by Amanda Rafkin & Ross Trudeau
[.puz][PDF][Solution] 🙊🙊🙊🙊 Difficulty: 2.5/5
I post this puzzle with much love in my heart for my co-author Amanda Rafkin, whose name you’ll recognize from the masthead at the Universal Crossword where she is an assistant editor. Whether or not it was happenstance we’ll leave to the gods to decide, but her recent first solo-edited puzzle happened to be one of my grids. Kudos to David Steinberg for hiring such a talented puzzle maker, and mazel tov to Amanda for her many good crossworks.
A couple of thoughts and spoilers for “Left Speechless” after the jump!
Today’s puzzle follows an age-old crossword formula, using a revealer answer to indicate the placement and meaning of various rough synonyms or category examples. If you’re just starting out, it’s not a bad theme type to dabble in, and generating revealers like FIRST DANCE, RIGHT WING, CENTER STAGE, etc., can be a fun little thought game.
I don’t tend to go back to this well too much anymore, but Amanda and I like a challenge, and stacking ALL QUIET ON (10) THE WESTERN FRONT (15) represented a cute little constructor’s flourish. And who knew that *that* swan is called a MUTE SWAN? Pretty honkin’ good name right there.
For more grid’s from Amanda and her various collaborators, check out her Brain Candy website. And happy solving!
9 thoughts on “Left Speechless”
I like the concept (and the book at 60A is one of my favorites; I recommend also EMR’s “Arch of Triumph”). I guess it depends what “Western front” means in the contest of a XW, but I think of it as the left edge of the grid, meaning MUTE SWAN should be flush with that edge – which makes puzzle symmetry kind of difficult I suppose (unless you have horizontal symmetry on a Sunday-sized grid). Fun fact about 16A (from a baseball fan) – his son Prince was no slouch either, six-time All-Star and all that – the word CECIL came up in a (terrible) puzzle I was constructing, and I was looking for ways to clue it as “Prince’s father” or something with a lot of misdirection on it, before I gave up – I was disappointed that neither had played for the Royals, which would have helped… Is 11D a verb, in the context of the clue? How about “Beefeaters”?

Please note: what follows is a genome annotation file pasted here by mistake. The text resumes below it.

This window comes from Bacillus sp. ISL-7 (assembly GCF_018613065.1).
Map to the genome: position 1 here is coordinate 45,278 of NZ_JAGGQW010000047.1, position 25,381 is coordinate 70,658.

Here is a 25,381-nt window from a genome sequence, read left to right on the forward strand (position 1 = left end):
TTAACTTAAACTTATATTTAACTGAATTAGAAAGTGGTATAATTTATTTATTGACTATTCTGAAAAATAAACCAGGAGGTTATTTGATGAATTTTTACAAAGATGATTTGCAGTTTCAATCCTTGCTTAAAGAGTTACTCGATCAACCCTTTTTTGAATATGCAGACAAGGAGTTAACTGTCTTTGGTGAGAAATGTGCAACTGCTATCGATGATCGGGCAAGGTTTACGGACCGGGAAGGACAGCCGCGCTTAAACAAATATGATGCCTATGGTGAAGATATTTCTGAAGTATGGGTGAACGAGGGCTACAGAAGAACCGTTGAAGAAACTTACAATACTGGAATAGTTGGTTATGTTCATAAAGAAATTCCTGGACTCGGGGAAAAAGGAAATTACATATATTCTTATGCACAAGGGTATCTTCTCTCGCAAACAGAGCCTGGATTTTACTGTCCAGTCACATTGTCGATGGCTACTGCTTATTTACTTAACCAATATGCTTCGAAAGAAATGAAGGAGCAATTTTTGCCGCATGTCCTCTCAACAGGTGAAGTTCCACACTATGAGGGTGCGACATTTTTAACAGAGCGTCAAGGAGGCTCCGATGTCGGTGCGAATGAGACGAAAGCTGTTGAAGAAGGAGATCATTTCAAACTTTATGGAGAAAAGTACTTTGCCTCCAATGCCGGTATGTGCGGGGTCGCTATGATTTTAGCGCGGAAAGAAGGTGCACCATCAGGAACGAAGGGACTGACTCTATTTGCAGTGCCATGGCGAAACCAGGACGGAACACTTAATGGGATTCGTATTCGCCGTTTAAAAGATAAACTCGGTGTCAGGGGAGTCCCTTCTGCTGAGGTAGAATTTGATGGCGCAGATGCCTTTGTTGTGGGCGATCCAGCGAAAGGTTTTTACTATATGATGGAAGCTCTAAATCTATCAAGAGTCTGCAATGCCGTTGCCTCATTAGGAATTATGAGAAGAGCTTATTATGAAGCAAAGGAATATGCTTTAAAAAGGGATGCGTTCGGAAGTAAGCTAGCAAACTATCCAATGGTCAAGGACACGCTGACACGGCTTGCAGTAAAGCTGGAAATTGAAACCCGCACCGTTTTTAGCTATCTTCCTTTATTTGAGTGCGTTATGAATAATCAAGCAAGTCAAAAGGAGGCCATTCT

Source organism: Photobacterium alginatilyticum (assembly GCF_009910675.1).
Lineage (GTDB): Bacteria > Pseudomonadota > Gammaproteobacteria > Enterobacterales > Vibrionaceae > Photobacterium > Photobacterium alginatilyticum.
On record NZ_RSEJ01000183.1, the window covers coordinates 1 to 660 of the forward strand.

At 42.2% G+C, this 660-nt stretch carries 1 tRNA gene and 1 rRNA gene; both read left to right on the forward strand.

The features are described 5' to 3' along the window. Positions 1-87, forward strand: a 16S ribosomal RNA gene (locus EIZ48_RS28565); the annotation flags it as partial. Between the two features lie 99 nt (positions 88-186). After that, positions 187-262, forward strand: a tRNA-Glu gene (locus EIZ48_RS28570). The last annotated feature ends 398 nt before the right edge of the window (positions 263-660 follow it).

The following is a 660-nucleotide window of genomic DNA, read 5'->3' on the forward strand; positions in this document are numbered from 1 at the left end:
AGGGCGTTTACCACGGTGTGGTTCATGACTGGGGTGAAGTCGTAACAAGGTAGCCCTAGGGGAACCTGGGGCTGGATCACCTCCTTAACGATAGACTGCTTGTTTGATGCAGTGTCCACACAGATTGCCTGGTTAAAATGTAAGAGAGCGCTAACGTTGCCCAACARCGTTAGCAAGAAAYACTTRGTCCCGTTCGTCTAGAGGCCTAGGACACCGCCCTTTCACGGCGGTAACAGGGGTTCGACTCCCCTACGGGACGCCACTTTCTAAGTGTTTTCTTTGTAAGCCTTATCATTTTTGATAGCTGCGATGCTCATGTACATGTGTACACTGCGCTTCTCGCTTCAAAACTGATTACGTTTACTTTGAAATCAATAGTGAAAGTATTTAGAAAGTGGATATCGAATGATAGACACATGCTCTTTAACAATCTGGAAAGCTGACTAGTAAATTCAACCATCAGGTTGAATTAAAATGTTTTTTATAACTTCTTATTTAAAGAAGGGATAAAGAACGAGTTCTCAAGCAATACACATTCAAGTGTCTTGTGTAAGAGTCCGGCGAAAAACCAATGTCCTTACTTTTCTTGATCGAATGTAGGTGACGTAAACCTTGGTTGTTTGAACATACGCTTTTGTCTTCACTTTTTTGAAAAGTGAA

You know, we had considered going with 3 themers + revealer, which could have achieved what you’re describing by locating including a 15-letter spanner in the middle row. However, there weren’t many fun 15-letter MUTE- answers, so we satisfied ourselves with WESTERN = leftmost, rather than = justified left. Though I like where your head’s at!
You get extra credit for a brilliant title!
The faint sound I hear is not the ringing in my ears (the result of a previous puzzle), but the receding Doppler Effect of quiet desperation I felt while trying to evoke known answers to numerous clues . I did finally solve the puzzle, although my elapsed time will inspire not even the least of a subdued hubbub among score watchers.
3D and 67A clues amused me, while 13A and 53A were challenging. And, I still can not identify the Spielberg film of 55A, “The BFG”, which should be obvious.
Thanks for the well thought out puzzle!
Please take some small solace, Dominick, that your humble constructors couldn’t be further from what you might call “score watchers.” Thank you for solving, as always!
Smooth solve except for the mid-Western front. Stuck with alowROAR a bit too long but got that worked out. Had to look up BFG afterward also. Well constructed (and edited!).
BFG, FWIW, has yet to appear in the Times puzzle! Sort of confounding, since it was both a high-profile Dahl novel and a Spielberg flick. Go figure!
My first. Kinda hard for me.
I am new at this.